Amid Blackened Pick Up Stix

Muskeg Flowers - Lesser Slave Lake, Alberta 1

Muskeg Flowers – Lesser Slave Lake, Alberta 1

Muskeg Flowers - Lesser Slave Lake, Alberta 2

Muskeg Flowers – Lesser Slave Lake, Alberta 2

I hadn’t driven the back road from Fort Vermilion to Slave Lake for perhaps ten or more years. While intention had been to cut hours from drive time, my curiosity pulled me toward what had become of Slave Lake after the town had been overcome by forest fire in May, 2011, losing a third to two thirds of its homes and businesses. I remember being five hours north and listening to radio reports of the fire moving rapidly, of the fire jumping highways, of the immediate need for evacuation of residents from Slave Lake to Athabasca and of those residents being given emergency shelter in school gymnasiums. Adele’s ‘Set Fire to the Rain’ was played by local radio stations to highlight the firefighters and water bomber pilots battling the fire and the evacuation of residents – some of the song’s lyrics associate well to the experience endured; the paradox of setting fire to rain was the attracting lyric.

For me, three years on, travelling to Edmonton, along highway 88 toward Slave Lake, I found other areas of forest that had been touched in the same fire. I stopped my car for the second interruption to my drive, where the silhouette of remaining blackened, yet dead trees continue to stand somewhat vertical, in the up-and-down of pick-up-stix, against a northern Alberta sunset – their silhouette catching my eye and drawing out my camera. The first growth of flowers, cotton-like intrigued me. I walked in twenty metres on muskeg – watery, peaty, muddy, gelatinous earth that overlays earth beneath that remains frozen. These flower images were gathered.

Listening to – Supertramp’s ‘Live in Paris ’79’ Concert; I’d first seen the ‘Crisis, What Crisis?’ concert in 1978; currently captivating songs include ‘Bloody Well Right,’ ‘Another Man’s Woman,’ ‘Dreamer’ and ‘Crime of the Century.’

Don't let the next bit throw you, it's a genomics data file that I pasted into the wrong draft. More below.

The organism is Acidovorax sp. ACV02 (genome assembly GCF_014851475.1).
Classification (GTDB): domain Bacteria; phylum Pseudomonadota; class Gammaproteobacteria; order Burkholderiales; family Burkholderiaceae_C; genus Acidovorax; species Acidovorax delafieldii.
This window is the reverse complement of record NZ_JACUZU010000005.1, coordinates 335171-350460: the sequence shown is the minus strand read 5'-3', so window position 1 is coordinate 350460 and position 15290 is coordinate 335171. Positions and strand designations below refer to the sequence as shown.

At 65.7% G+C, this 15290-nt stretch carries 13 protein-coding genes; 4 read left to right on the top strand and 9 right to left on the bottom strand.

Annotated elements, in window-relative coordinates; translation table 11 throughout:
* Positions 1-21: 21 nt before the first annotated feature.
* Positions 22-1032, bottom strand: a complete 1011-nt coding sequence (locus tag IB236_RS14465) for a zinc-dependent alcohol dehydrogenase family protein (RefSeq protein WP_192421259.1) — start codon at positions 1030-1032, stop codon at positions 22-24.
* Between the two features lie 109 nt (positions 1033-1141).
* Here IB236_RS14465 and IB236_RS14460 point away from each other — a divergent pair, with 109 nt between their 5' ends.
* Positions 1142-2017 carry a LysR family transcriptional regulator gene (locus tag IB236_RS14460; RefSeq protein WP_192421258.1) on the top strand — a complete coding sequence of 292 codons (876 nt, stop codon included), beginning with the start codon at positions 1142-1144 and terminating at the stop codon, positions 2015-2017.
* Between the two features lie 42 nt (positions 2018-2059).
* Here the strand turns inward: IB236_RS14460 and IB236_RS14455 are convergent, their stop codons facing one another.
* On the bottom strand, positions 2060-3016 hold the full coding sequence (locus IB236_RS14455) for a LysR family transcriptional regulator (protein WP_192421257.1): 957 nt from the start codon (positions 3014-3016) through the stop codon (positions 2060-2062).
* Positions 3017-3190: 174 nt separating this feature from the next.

Quote to Inspire – “Photographs cannot create a moral position, but they can reinforce one – and can help build a nascent one.”

  17 comments for “Amid Blackened Pick Up Stix

  1. July 2, 2014 at 12:46 PM

    so lovely!

  2. July 2, 2014 at 2:33 PM

    great shots

    • July 4, 2014 at 12:55 AM

      Thank you …

      Are you now in winter?

      Take care, … 🙂

      • July 4, 2014 at 3:25 AM

        we are – you too 🙂

  3. skymunki
    July 3, 2014 at 4:59 AM

    reminds me of the Tundra Cotton on Skyrim 😊 lovely!

    • July 3, 2014 at 11:46 AM

      You’re educating me, Cezanne.

      Tundra Cotton and Skyrim – both are entities to investigate; I have two friends who have moved from our area and now deal with tundra, one in Norman Wells (Northwest Territories) and one in Whitehorse (Yukon). The one in Whitehorse will go on tundra walkabout for a week at a time with nothing more than a couple packs of cigarettes and a hunting bow. The other has just sent six months supplies to Norman Wells on barge (a six week barging expedition); she’ll see them soon.

      You’ll find much of Canada’s tundra in the photography of Dave Brosha – have a look … http://www.davebrosha.com .

      Skyrim is something I’ve just googled – looks fun and reminds somewhat of the film, ‘Mongol,’ of the HBO series, ‘Vikings’ and of another HBO series, ‘Rome.’

      Question – Are you in the depths of winter, now? Our summer solstice (June 21 – 6:51 Eastern Daylight Time) should coincide with your winter solstice. Does it grow darker, earlier, where you are? Our sunlight differential between solstices ranges from 21 hours at summer solstice to 5 hours at winter solstice – a sixteen hour difference within six months.

      Take care … 😉

  4. skymunki
    July 3, 2014 at 12:49 PM

    🙂 i like the “couple packs of cigarettes and a hunting bow” -idea. yes, it’s chilly here now, getting dark at 6pm and light at round 7am. had snow on the high mountains recently, which was quite beautiful. no falling flakes to see tho, which is sad coz i LOVE watching and dancing in falling snowflakes. 🙂 wow, there is a huge difference in sunlight when it comes to summer and winter where you are. must be hard to adapt.

  5. LB
    July 7, 2014 at 8:38 PM

    Slave Lake … do you know the story behind that name?
    Fire is so destructive but regrowth is always reassuring that at least nature goes on.
    Devastating for the homes lost / lives changed.
    Beautiful images!

    • July 8, 2014 at 11:23 AM

      Hey there, Laurie:

      Have a read – the questions prompted more than an answer.